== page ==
Tension is building in Washington among Republicans over how much time the party has to show that the Reagan economic plan is working.
Mr. Reagan thinks he has time - well into the summer at least - to prove his economic program will lead to recovery. Some Republican strategists argue the turnaround has to occur by June or July if it's to benefit the party in November.
At this point the tugging is between those Republicans who favor a GOP strategy focused on this year's congressional elections and those who emphasize a 1984 presidential strategy. The latter are primarily concerned about vindicating Reagan's fundamental beliefs - at the possible expense of greater GOP congressional losses in 1982.
The President, if he continues to dig in his heels against revision of his economic program, could jeopardize the moderate wing of his party, which he himself defeated in the 1980 GOP presidential primaries.
In fact, in today's Washington battles, his 1980 defeat of the Democrats appears less crucial than his earlier decisive win over GOP moderates.
The Democrats have been largely dealt out of major policy decisions. Every major Democratic alternative in Reagan's first year was defeated. It is the moderate Republicans, led by Sens. Howard Baker Jr., Bob Dole, and Pete Domenici , who are trying to forge by week's end a revised budget that would temper the extremes of the Reagan document. They and their Republican colleagues in the Senate and House are worried that the President's rhetorical barbs against congressional compromisers will leave them in a difficult spot this fall.
The Democrats, except for Sen. Ernest F. Hollings (D) of South Carolina, who has presidential ambitions, are glad they are out of the current political wrestling. ''Why should we risk casualties attacking them (Republicans) when they've got a mutiny on their hands,'' says a strategist for the Democratic congressional leadership. ''Let them fight among themselves. The Republicans won't have an issue to run on this fall. And the Democrats do: unemployment, social security, and peace - and we're on the right side of all three.''
Republican strategists acknowledge that an unbudging, ideological Reagan would leave their clients in a bind.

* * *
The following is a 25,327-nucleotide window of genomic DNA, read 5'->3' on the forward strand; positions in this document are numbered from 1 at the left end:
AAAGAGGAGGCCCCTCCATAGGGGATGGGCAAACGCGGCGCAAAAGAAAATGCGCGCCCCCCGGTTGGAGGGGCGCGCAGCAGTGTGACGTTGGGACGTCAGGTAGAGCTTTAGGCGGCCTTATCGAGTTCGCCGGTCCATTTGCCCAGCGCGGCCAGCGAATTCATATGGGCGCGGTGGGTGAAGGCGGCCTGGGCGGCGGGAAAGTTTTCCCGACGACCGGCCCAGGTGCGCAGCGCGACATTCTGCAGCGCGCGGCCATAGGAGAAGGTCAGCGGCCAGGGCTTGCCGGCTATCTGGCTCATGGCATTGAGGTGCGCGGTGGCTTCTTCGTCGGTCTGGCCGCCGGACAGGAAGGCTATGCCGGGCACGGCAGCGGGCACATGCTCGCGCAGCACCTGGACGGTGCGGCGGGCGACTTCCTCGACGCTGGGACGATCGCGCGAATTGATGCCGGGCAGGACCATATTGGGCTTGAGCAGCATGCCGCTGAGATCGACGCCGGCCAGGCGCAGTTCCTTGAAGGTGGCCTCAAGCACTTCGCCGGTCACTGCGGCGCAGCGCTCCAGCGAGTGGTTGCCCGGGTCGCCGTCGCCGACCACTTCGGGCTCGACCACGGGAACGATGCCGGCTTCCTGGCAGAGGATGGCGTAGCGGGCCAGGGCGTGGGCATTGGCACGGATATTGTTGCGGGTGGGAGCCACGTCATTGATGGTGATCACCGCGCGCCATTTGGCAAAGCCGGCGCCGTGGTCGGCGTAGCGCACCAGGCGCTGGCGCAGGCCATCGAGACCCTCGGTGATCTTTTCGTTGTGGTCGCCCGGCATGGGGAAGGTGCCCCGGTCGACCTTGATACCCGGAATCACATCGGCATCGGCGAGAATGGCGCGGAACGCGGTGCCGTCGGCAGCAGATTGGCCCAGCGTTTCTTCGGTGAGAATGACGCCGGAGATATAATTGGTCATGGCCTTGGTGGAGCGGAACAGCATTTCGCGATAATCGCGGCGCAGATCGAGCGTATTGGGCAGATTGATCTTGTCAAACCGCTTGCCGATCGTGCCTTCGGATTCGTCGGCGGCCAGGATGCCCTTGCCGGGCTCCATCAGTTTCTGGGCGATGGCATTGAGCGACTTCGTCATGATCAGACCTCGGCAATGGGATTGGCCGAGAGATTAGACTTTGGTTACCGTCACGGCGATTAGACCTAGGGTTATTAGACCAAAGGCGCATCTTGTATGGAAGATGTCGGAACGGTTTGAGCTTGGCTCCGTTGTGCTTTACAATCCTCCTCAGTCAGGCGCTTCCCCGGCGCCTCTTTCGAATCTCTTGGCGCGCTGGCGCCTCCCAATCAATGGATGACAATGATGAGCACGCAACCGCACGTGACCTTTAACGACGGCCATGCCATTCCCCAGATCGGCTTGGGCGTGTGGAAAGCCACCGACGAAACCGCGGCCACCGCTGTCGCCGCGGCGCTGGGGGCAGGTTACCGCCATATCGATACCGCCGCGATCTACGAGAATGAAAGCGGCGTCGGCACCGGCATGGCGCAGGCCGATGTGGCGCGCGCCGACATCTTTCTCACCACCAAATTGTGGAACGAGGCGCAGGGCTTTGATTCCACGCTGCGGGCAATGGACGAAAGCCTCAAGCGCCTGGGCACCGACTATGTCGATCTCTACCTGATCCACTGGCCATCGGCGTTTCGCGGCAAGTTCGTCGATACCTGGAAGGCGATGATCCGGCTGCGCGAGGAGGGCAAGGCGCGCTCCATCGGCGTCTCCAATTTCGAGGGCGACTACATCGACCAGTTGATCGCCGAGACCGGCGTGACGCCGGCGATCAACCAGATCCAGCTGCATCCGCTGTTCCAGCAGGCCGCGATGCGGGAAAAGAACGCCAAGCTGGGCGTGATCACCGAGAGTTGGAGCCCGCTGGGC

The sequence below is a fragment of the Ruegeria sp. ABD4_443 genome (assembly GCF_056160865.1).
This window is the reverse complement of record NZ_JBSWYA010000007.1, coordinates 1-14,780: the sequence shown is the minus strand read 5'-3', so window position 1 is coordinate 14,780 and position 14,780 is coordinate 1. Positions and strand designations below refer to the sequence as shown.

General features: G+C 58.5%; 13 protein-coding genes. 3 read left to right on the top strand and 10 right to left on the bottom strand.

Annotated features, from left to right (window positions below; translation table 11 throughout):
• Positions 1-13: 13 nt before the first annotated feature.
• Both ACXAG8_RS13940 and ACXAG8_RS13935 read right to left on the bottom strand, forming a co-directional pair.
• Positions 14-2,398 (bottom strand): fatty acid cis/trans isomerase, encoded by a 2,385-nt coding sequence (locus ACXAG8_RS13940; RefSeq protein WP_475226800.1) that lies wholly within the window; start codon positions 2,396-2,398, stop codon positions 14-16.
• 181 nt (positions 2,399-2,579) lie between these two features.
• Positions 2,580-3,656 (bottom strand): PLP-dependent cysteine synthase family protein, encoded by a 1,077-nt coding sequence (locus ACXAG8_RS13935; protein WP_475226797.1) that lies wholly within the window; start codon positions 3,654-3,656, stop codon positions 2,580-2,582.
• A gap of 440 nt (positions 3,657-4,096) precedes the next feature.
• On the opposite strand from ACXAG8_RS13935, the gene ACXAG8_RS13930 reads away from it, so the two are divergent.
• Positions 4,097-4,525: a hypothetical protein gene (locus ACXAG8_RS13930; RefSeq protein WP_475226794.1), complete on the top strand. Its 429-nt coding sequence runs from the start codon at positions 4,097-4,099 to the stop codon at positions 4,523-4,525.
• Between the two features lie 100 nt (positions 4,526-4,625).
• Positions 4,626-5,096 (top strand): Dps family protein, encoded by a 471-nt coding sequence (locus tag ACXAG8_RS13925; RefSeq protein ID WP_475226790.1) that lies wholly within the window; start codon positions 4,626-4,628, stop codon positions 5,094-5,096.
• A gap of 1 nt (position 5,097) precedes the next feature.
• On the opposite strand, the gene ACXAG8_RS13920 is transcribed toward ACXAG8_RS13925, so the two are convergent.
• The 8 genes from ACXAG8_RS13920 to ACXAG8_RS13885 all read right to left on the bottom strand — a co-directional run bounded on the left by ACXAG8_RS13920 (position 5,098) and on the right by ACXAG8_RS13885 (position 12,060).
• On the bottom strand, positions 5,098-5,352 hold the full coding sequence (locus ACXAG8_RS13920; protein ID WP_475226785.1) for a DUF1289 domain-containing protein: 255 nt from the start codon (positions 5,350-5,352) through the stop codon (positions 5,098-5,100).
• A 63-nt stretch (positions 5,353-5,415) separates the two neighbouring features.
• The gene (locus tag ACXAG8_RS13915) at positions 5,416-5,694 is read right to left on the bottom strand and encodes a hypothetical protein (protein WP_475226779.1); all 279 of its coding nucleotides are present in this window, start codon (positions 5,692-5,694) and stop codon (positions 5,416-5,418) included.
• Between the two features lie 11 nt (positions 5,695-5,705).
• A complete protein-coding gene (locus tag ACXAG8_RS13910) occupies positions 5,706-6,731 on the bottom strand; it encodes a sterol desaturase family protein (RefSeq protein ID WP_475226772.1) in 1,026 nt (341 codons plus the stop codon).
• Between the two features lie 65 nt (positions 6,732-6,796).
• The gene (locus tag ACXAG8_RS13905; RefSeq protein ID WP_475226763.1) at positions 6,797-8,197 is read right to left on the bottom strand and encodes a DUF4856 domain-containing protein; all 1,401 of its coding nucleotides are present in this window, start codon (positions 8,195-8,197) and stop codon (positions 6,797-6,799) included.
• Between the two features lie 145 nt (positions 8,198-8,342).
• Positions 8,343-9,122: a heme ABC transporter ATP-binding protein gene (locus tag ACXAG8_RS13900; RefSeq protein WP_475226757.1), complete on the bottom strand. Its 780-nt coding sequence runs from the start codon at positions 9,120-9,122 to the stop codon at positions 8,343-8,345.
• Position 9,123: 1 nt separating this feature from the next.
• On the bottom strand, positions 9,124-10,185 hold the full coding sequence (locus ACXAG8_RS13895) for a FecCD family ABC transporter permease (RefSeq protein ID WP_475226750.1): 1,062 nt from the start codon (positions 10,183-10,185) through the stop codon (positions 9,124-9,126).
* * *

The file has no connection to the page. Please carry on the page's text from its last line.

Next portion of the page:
''The voters may not blame Reagan, but they will blame the local Republican congressman, especially the freshmen, for the state of the economy,'' says Richard Bennett, a New England political consultant with Republican clients.
''Reagan's base is shrinking,'' Mr. Bennett says. ''The group of committed Reagan supporters is getting smaller. Its retreating more to the right.
''The public likes the way Reagan says things, but they disagree with him on issues. There is no match between where Reagan is ideologically and where the majority of voters are.
''It's amazing. On defense spending, the question in '80 was should we increase it, and everybody - Democrats and Republicans - said yes. The question now is, should defense be increased at the sacrifice of social services, and the answer is overwhelmingly no - except among conservatives, who are mostly conservative Republicans.''
''What do you tell a Republican candidate to say?'' Bennett asks rhetorically.
On social and economic issues, President Reagan has failed to widen his base since the 1980 election.
Reagan's ''base'' support is estimated variously from 8 or 10 percent of the electorate to 25 percent, depending on how rigidly the analyst defines ''conservative.'' Reagan picks up support from other parts of the political spectrum for nonideological reasons: They like him personally, or feel it is time to try someone other than the Democrats.
''Reagan's fall has been sharpest among the groups that had been least for him in the first place,'' observes Burns W. Roper, president of the Roper Organization. By the end of his first year, Reagan still had support outside the traditional conservative Republican ranks. Some 26 percent of liberals and 33 percent of Democrats described themselves as Reagan supporters, compared with 82 percent of Republicans who said they were Reagan supporters, and 63 percent of conservatives.
But from earlier Roper readings, the falloff was sharper among liberals, moderates, and Democrats than among Republicans and conservatives.
''Surprisingly, by occupation, Reagan has fallen off most among white-collar, business, and executive groups, and least among blue-collar workers,'' Mr. Roper says. By region, the Reagan falloff in support has been steepest in the Midwest, which earlier had been his strongest region.
Behind all the poring over numbers is a fundamental concern among many Republicans that the White House, or at least the President, is misreading the last election.
''Reagan's mandate was to make the economy work better - to get inflation and interest rates down,'' says Austin Ranney, director of political studies for the American Enterprise Institute, a conservative Washington think tank that has sent several of its members to the Reagan administration. ''It certainly was not . . . a mandate to be conservative even though it ruins the economy.''
Reagan seems as determined to differ from Nixon-Ford Republicans as he does from Democrats. Ideology is more a part of Reagan's appeal than was Nixon's, Mr. Ranney says: ''A lot of Nixon's following was based on his image of experience, competence. Nixon was all over the lot ideologically, from free enterprise to wage-price controls, from anticommunism to rapprochement with the PRC (China).''